Beleaguered Daiichi Sankyo shuttering German antibody business

It's been rough lately for Daiichi Sankyo, and things are getting tougher for several dozen employees in Europe. The beleaguered Japanese drugmaker is shuttering its German antibody subsidiary, months after it announced that it would cut in half its U.S. workforce in a bid to revive business and prepare for the patent loss of its best-selling drug.

The company will shut down its U3 unit to "strengthen its global R&D capabilities by increasing efficiency and streamlining processes," Daiichi said in a statement. Daiichi shelled out €150 million in 2008 for U3, which employs about 40 staff members and develops antibody treatments for cancer.

Tokyo-based Daiichi picked up the company to get its hands on its lead drug candidate for non-small cell lung cancer (NSCLC), breast cancer and head and neck cancer. But 7 years later, the treatment is U3's only candidate in clinical development and other treatments are still in early stages, PMLiVE points out. Daiichi plans on transferring R&D from its German subsidiary to its Biologics Function division in Tokyo, it said in a statement, where it can keep a close eye on progress.

The move comes after the company announced that it would slash up to 1,200 jobs in the U.S. to refocus on specialty drugs including its new clot-fighter Savaysa and constipation drug Movantik, which it markets with AstraZeneca ($AZN). Daiichi's top seller, blood pressure med Benicar, is about to lose exclusivity and the company is steeling itself for this loss. Benicar brought in $2.6 billion in 2014 sales, making up about 27% of Daiichi's fiscal year revenue.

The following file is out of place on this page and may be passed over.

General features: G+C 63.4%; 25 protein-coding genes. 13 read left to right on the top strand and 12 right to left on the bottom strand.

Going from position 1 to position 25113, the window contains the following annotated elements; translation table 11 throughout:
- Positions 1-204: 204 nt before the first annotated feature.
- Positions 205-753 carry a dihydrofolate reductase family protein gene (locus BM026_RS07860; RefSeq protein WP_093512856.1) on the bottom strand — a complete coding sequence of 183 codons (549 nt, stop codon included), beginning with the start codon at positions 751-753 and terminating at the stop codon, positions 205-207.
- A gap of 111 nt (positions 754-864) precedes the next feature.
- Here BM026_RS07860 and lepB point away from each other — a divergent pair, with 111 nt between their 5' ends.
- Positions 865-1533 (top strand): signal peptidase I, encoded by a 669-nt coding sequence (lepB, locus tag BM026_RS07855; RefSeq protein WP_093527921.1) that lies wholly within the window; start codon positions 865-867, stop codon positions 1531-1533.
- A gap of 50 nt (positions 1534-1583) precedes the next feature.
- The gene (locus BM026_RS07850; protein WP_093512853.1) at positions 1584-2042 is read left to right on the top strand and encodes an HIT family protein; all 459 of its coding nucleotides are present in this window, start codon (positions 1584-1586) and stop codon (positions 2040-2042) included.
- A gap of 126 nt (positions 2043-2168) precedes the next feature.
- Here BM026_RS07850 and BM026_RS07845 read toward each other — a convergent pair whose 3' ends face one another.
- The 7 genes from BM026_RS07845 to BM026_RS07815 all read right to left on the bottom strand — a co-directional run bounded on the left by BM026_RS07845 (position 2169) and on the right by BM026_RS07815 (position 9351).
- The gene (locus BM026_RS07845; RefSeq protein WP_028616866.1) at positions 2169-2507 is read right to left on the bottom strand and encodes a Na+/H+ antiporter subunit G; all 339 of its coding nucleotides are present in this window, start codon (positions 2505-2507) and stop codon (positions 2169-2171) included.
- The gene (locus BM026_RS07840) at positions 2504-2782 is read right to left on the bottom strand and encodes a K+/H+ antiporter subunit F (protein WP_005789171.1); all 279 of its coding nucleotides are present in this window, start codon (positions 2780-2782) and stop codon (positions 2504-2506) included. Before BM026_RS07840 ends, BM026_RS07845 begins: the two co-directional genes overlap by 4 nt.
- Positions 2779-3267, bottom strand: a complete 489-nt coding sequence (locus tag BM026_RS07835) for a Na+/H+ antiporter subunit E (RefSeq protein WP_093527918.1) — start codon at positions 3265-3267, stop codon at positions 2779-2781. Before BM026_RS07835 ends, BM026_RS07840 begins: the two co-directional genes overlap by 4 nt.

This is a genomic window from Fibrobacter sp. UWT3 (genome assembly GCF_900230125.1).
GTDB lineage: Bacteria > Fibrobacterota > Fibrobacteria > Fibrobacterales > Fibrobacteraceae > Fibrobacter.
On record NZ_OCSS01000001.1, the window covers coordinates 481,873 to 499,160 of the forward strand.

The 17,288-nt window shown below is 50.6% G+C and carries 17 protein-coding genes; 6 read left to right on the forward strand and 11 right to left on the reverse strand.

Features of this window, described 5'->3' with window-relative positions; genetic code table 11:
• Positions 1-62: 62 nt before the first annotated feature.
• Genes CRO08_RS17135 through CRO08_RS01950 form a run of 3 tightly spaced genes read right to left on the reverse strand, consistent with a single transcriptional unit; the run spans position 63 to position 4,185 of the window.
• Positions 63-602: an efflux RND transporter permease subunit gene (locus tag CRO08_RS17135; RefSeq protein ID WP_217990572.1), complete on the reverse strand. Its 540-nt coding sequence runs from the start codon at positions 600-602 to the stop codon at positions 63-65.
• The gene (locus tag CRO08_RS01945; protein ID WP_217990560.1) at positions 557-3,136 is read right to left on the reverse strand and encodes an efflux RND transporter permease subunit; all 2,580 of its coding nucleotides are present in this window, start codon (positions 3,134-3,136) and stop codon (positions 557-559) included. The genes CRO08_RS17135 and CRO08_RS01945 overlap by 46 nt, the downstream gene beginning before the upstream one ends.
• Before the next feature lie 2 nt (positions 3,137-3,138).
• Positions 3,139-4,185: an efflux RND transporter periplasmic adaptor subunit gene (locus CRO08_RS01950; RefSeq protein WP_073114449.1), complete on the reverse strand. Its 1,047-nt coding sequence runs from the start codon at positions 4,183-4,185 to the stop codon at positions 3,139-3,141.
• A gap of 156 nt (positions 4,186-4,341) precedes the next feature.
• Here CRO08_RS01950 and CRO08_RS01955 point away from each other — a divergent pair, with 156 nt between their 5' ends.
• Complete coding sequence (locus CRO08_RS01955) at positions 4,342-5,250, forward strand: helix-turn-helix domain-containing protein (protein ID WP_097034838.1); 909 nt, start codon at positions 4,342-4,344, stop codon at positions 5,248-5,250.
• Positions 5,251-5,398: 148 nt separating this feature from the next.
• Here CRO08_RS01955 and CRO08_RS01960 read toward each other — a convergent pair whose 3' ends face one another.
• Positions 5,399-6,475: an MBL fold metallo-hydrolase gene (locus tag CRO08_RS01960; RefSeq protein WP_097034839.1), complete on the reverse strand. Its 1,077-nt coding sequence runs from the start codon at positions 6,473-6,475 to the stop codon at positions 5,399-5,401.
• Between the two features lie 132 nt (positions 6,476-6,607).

But the company could face a tough road ahead with Savaysa. The drug competes in a market packed with blockbuster rivals, including Johnson & Johnson's ($JNJ) Xarelto; Pfizer ($PFE) and Bristol-Myers Squibb's ($BMY) Eliquis; and Boehringer Ingelheim's Pradaxa. Analysts say that Daiichi's drug could bring in $220 million by 2019, hardly enough to fill Benicar's big shoes.

Daiichi could turn to M&A, but that strategy hasn't exactly worked for the company in the past. The company's buyout of Ranbaxy Laboratories in 2008 crashed and burned due to manufacturing problems. Last year Daiichi agreed to sell Ranbaxy to Sun Pharma, closing at least one tumultuous chapter in the company's recent history.

- read Daiichi's statement
- here's the PMLiVE story

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